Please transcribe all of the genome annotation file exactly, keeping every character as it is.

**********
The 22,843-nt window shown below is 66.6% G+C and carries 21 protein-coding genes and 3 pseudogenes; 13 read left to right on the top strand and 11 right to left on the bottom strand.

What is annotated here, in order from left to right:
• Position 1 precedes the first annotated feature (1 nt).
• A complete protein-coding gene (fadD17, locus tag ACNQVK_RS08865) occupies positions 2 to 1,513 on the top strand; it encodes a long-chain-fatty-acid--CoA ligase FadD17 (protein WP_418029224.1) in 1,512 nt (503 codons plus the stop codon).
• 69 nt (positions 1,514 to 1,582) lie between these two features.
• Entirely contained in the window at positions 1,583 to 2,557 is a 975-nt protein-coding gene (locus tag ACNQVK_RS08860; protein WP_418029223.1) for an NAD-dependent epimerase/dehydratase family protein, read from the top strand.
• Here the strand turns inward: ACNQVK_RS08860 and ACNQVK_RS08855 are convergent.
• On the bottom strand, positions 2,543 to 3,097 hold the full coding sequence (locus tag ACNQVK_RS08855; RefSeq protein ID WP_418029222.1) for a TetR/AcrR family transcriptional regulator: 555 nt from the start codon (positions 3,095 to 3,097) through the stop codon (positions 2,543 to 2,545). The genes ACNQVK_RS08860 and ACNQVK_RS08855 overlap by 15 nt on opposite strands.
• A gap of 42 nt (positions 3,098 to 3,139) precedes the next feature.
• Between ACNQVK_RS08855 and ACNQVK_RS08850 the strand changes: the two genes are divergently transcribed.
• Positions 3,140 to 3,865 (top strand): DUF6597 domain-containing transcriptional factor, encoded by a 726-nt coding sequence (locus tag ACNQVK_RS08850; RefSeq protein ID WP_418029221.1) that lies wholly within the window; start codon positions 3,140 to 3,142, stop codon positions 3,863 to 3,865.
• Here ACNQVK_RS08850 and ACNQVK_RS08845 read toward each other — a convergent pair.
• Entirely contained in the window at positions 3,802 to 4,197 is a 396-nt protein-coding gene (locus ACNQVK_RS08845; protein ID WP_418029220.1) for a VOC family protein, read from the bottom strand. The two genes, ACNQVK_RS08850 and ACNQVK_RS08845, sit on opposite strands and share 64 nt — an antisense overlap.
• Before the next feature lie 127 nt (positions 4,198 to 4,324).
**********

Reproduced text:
The 22,843-nt window shown below is 66.6% G+C and carries 21 protein-coding genes and 3 pseudogenes; 13 read left to right on the top strand and 11 right to left on the bottom strand.

What is annotated here, in order from left to right:
• Position 1 precedes the first annotated feature (1 nt).
• A complete protein-coding gene (fadD17, locus tag ACNQVK_RS08865) occupies positions 2 to 1,513 on the top strand; it encodes a long-chain-fatty-acid--CoA ligase FadD17 (protein WP_418029224.1) in 1,512 nt (503 codons plus the stop codon).
• 69 nt (positions 1,514 to 1,582) lie between these two features.
• Entirely contained in the window at positions 1,583 to 2,557 is a 975-nt protein-coding gene (locus tag ACNQVK_RS08860; protein WP_418029223.1) for an NAD-dependent epimerase/dehydratase family protein, read from the top strand.
• Here the strand turns inward: ACNQVK_RS08860 and ACNQVK_RS08855 are convergent.
• On the bottom strand, positions 2,543 to 3,097 hold the full coding sequence (locus tag ACNQVK_RS08855; RefSeq protein ID WP_418029222.1) for a TetR/AcrR family transcriptional regulator: 555 nt from the start codon (positions 3,095 to 3,097) through the stop codon (positions 2,543 to 2,545). The genes ACNQVK_RS08860 and ACNQVK_RS08855 overlap by 15 nt on opposite strands.
• A gap of 42 nt (positions 3,098 to 3,139) precedes the next feature.
• Between ACNQVK_RS08855 and ACNQVK_RS08850 the strand changes: the two genes are divergently transcribed.
• Positions 3,140 to 3,865 (top strand): DUF6597 domain-containing transcriptional factor, encoded by a 726-nt coding sequence (locus tag ACNQVK_RS08850; RefSeq protein ID WP_418029221.1) that lies wholly within the window; start codon positions 3,140 to 3,142, stop codon positions 3,863 to 3,865.
• Here ACNQVK_RS08850 and ACNQVK_RS08845 read toward each other — a convergent pair.
• Entirely contained in the window at positions 3,802 to 4,197 is a 396-nt protein-coding gene (locus ACNQVK_RS08845; protein ID WP_418029220.1) for a VOC family protein, read from the bottom strand. The two genes, ACNQVK_RS08850 and ACNQVK_RS08845, sit on opposite strands and share 64 nt — an antisense overlap.
• Before the next feature lie 127 nt (positions 4,198 to 4,324).